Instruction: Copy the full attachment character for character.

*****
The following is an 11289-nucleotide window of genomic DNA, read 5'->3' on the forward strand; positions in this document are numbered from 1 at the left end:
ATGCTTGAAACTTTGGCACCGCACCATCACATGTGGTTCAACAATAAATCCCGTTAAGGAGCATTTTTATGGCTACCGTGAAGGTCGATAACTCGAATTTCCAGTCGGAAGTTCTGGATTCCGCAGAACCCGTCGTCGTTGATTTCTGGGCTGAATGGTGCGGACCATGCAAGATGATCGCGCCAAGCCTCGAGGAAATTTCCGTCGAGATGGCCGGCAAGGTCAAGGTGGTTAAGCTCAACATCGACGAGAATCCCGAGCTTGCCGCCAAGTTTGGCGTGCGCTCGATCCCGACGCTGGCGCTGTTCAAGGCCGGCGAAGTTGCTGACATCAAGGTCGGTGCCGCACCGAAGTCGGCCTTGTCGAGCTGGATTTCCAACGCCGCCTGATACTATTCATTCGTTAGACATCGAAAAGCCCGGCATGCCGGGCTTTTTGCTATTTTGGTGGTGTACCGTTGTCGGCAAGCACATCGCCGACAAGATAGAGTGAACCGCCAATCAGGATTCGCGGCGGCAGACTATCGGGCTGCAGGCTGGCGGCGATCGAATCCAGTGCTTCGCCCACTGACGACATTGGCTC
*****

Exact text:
The following is an 11289-nucleotide window of genomic DNA, read 5'->3' on the forward strand; positions in this document are numbered from 1 at the left end:
ATGCTTGAAACTTTGGCACCGCACCATCACATGTGGTTCAACAATAAATCCCGTTAAGGAGCATTTTTATGGCTACCGTGAAGGTCGATAACTCGAATTTCCAGTCGGAAGTTCTGGATTCCGCAGAACCCGTCGTCGTTGATTTCTGGGCTGAATGGTGCGGACCATGCAAGATGATCGCGCCAAGCCTCGAGGAAATTTCCGTCGAGATGGCCGGCAAGGTCAAGGTGGTTAAGCTCAACATCGACGAGAATCCCGAGCTTGCCGCCAAGTTTGGCGTGCGCTCGATCCCGACGCTGGCGCTGTTCAAGGCCGGCGAAGTTGCTGACATCAAGGTCGGTGCCGCACCGAAGTCGGCCTTGTCGAGCTGGATTTCCAACGCCGCCTGATACTATTCATTCGTTAGACATCGAAAAGCCCGGCATGCCGGGCTTTTTGCTATTTTGGTGGTGTACCGTTGTCGGCAAGCACATCGCCGACAAGATAGAGTGAACCGCCAATCAGGATTCGCGGCGGCAGACTATCGGGCTGCAGGCTGGCGGCGATCGAATCCAGTGCTTCGCCCACTGACGACATTGGCTC